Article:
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August Field Updates

They got a calm, glassy morning for monitoring. 

Fulfilling our mission to protect and restore the Morro Bay estuary for people and animals requires a lot of hard work in the field. Read on to see what our staff and volunteers have been up to during the month of August. Monitoring Staff Updates August was a quiet month for field work. Our monitoring staff spent time entering data and planning for upcoming eelgrass monitoring projects, but still got out into the field a few times. Our Field Technician, Evan, put on his snorkel gear and helped CalPoly professor Jenn Yost collect more eelgrass samples for genetic analysis.    We collected water …

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Morro Bay Wildlife Spotlight: California Sea Hare

Estuary Program staff found this sea hare in an eelgrass bed near Coleman beach.

    Look deep into the eyes of this California Sea Hare (Aplysia californica), as it moves along the bottom of Morro Bay. Can’t find them? There is one eye located right beneath each rhinophore, or tentacle, at the front of the sea hare’s head. While you can look into the sea hare’s eyes (now that you’ve found them), the sea hare can’t return your gaze. Their vision is different from ours—they don’t see objects, but they can sense light and shadow. This allows them to avoid predators and to avoid coming out of the water during the daylight hours, …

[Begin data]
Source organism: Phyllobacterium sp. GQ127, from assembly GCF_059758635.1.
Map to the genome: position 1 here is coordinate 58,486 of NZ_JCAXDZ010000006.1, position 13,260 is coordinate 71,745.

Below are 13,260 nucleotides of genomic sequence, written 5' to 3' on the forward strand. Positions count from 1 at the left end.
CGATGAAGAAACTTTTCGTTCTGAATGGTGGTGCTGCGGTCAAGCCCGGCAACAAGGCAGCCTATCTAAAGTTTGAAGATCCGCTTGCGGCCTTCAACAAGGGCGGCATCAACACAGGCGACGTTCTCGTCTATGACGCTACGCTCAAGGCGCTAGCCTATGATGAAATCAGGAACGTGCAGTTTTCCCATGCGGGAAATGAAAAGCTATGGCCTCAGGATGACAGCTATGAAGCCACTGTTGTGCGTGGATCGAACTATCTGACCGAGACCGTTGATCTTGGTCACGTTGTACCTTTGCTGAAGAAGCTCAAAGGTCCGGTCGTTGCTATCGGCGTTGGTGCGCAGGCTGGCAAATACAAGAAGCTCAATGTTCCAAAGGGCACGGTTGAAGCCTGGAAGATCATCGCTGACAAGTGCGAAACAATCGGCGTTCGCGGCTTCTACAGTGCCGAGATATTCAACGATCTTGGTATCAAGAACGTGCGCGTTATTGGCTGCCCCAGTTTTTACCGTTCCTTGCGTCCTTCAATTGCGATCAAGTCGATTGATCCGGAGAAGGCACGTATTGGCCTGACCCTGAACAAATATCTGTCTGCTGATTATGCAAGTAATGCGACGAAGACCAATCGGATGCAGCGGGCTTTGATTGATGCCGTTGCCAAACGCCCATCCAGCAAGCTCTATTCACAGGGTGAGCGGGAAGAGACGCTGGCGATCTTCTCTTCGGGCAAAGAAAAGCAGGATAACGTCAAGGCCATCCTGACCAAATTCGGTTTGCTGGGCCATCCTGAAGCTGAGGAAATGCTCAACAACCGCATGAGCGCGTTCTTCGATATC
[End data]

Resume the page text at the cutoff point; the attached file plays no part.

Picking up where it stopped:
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Good, Clean, Boating Fun on the Morro Bay Estuary

Harbor Patrol Supervisor Becka Kelly and supplies

    There’s still time to enjoy Morro Bay from your boat this summer. While you’re taking in the sights and sounds amongst the gentle waves of the estuary or Estero Bay beyond, you can help protect our waters. Here’s how. 1. Make sure what goes in the head stays in the holding tank: Check your Y-valve for leaks You’d rather focus on the wind and the waves, but sometimes nature calls.  When you flush the head on your boat, untreated sewage moves into your holding tank. Your Y-valve is the only thing standing between that sewage and the bay waters that …

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Textures of Morro Bay Photo Contest 2016 Winners

Bee Boxes in the Rows by Katrina Kramer

  Our Textures of Morro Bay Photo Contest asked photographers to capture the unique and varied textures of the estuary and watershed. We were pleased to receive submissions from locals and visitors, from casual and serious photographers, and from camera-phone devotees and those who only use SLRs. The images themselves were stunning. They included more textures than we had imagined, along with a variety of Morro Bay’s moods in different locations around the bay and the surrounding watershed. The judges deliberated over anonymous submissions, weighing each photograph’s use of the theme, each photograph’s composition, and the artistic impact of the photograph …

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July Field Updates

group shot 2 - Tenney Rizzo

  Fulfilling our mission to protect and restore the Morro Bay estuary for people and animals requires a lot of hard work in the field. Read on to see what our staff and volunteers have been up to during the month of July.   Eelgrass Surveys We had an exciting month of eelgrass surveys in July. Our monitoring staff helped CalPoly Professor Jenn Yost collect eelgrass samples for genetic analysis. Thanks to Tenney Rizzo from Cal Poly for some great group shots!   Fish seining at Windy Cove We also got to help CalPoly graduate student Erin Aiello seine for fish at Windy …